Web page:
Borgo Pio is one of the prettiest streets in Vatican City, lined with restaurants and bars and typified by a real buzz. However, many of the restaurants here have become tourist traps in recent years, and you should expect to be pounced on by half a dozen restaurant bookers as you walk down the street.
My advice is to keep walking to number 50, where Passpartout has set up its stall in a former 16th century building, with a charming secret garden in the back for low-season lunches and dinner in spring and summer.
The first thing you see when you enter Passpartout is a handsome counter and bar with a narrow row of low tables and another wall of high stools, perfectly designed for an early evening drink, or a glass of wine accompanied with a slate of cold cuts and local cheeses.
There’s a smart slicing machine standing pride of place on the bar which underlines the serious charcuterie selection available here. In fact, what better way to start your evening than with a board of local cold cuts and a glass of Italian wine?
Passpartout opens at 11 in the morning and stays open right until 1 in the morning, so it also caters for small appetites or in-between meals, hot and cold drinks and cocktails, as well as the regular lunch and dinner services.
If you’re staying for dinner, I can highly recommend arriving a little earlier and grabbing a cocktail at the bar. The Passpartout cocktail menu features all the classics plus a couple of rotating specials.
I ordered a classic bramble cocktail with gin and crème de mûre. Fresh, tangy and delicious.
The Passpartout dinner menu is a mix of Roman and Italian classics, served with gourmet presentation, and distinguished by a rich selection of grilled fish and meats which give the menu an international vibe.
We began with a starter of fresh grilled octopus, which retained a lovely, smokey tenderness and really hit the spot. Prices on the antipasti menu range from €8 to €16, with this octopus dish coming it at the maximum price.
Next up, this ravioli filled with ricotta and lemon, dressed with grilled tomatoes and thyme, was a triumph of flavours with the deep tomato notes complimenting the fragrant ricotta. Please note, mine was just a tasting portion. A full sized portion of this dish usually costs €12.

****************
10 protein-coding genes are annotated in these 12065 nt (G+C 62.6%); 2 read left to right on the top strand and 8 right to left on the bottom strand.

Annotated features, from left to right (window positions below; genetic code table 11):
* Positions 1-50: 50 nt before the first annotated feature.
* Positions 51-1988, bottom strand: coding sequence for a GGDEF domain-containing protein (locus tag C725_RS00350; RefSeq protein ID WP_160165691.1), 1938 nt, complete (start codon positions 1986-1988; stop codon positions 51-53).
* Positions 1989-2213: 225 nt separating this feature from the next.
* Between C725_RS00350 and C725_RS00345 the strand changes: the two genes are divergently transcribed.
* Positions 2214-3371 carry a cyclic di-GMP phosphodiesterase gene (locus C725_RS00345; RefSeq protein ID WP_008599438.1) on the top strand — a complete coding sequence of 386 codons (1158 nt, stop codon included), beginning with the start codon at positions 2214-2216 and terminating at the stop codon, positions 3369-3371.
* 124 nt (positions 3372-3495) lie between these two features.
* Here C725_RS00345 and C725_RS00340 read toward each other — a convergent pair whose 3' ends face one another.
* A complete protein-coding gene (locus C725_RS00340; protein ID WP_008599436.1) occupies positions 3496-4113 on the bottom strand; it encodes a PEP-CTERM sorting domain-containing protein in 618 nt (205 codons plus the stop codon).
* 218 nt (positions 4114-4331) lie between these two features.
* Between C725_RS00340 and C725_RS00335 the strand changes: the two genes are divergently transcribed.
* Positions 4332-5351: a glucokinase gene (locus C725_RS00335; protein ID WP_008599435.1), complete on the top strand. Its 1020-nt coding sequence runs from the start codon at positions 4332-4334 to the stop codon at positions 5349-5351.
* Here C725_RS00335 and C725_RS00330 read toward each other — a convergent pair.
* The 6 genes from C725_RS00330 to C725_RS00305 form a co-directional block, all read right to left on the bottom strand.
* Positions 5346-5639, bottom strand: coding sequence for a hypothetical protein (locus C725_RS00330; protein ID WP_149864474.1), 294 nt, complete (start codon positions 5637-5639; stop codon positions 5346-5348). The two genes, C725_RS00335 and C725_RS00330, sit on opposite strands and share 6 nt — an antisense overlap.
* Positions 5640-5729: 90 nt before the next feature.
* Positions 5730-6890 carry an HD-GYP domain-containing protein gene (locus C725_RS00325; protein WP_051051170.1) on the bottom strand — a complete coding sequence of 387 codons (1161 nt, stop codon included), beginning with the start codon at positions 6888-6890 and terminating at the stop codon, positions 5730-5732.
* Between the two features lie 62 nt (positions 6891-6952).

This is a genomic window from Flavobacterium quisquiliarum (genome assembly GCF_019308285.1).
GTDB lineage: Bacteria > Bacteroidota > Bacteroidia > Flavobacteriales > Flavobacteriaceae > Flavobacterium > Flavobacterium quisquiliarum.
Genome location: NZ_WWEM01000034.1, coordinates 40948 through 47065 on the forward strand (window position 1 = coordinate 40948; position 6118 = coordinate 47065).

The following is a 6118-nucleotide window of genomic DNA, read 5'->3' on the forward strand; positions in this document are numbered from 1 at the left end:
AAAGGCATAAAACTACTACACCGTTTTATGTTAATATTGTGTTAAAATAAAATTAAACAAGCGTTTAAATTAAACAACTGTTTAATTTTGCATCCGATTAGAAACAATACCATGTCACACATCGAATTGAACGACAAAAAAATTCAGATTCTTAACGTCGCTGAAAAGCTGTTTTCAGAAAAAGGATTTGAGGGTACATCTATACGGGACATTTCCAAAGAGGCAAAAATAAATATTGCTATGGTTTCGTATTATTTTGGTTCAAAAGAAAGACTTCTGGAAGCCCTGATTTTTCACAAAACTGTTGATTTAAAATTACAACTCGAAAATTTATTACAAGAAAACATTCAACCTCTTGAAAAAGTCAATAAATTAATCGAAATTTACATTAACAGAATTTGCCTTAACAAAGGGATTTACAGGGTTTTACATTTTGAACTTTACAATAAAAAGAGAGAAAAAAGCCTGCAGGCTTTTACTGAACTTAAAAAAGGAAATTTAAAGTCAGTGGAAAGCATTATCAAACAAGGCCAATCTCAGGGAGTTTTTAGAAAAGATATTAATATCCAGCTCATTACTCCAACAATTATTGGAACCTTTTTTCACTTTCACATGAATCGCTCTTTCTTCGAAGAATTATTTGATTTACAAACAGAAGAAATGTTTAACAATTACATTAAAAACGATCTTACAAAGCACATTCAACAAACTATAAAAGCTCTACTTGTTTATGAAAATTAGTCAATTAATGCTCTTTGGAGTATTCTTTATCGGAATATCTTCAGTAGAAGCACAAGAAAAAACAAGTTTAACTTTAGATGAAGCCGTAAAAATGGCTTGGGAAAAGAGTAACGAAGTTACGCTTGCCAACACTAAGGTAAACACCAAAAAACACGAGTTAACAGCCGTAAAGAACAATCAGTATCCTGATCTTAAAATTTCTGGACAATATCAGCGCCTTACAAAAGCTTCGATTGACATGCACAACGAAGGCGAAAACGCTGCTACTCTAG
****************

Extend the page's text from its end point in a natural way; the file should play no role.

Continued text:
I also sampled the Passpartout carbonara, from the ‘traditional’ page in the menu. You can order carbonara, amatriciana and cacio e pepe here so you don’t have to miss out on traditional Roman dishes. These are priced at €10.
I also noticed a handsome pasta with butter and anchovies on the menu which I would love to come back and try.
On to the main course, and my vegetarian dining companion scored this wonderful grilled artichoke which really hit the spot (€6). Side dishes including seasonal and Roman-style vegetable servings and are prepared very well at Passpartout.
Taking advantage of the fact that Passpartout has a great reputation for grilled meats and fish, I opted for this tasty grilled skewer of grilled pork stuffed with sausage, contrasted by tangy cubes of fresh, grilled pineapple. This is priced at €12 and comes highly recommended, both for flavour and price.
On to dessert, which is another area of expertise for Passpartout. This gorgeous take on the French dessert, apple tarte tatin, was dressed with a dollop of confectioners’ cream. Just delicious and the right price at €7.
The overall Passpartout experience was a very good one, and I was also delighted to hear of their ambitious plans.
As well as selling a delicious selection of sauces and conserves in-house, they are also working on opening a hotel on the upper floors of the building, with a rather boutique offering of 14 rooms and a roof terrace with views across St. Peter’s. I can’t wait until it’s ready – bookmark this page for further news.
What can I say? In the middle of touristy Borgo Pio, Passpartout is a haven of authentic cuisine and sensible prices.
Passpartout | Borgo Pio 50 | Rome, Italy | Tel 0039 0640412368 | Open Monday-Sunday, 11.00-01.00
Testaccina was a guest of Passpartout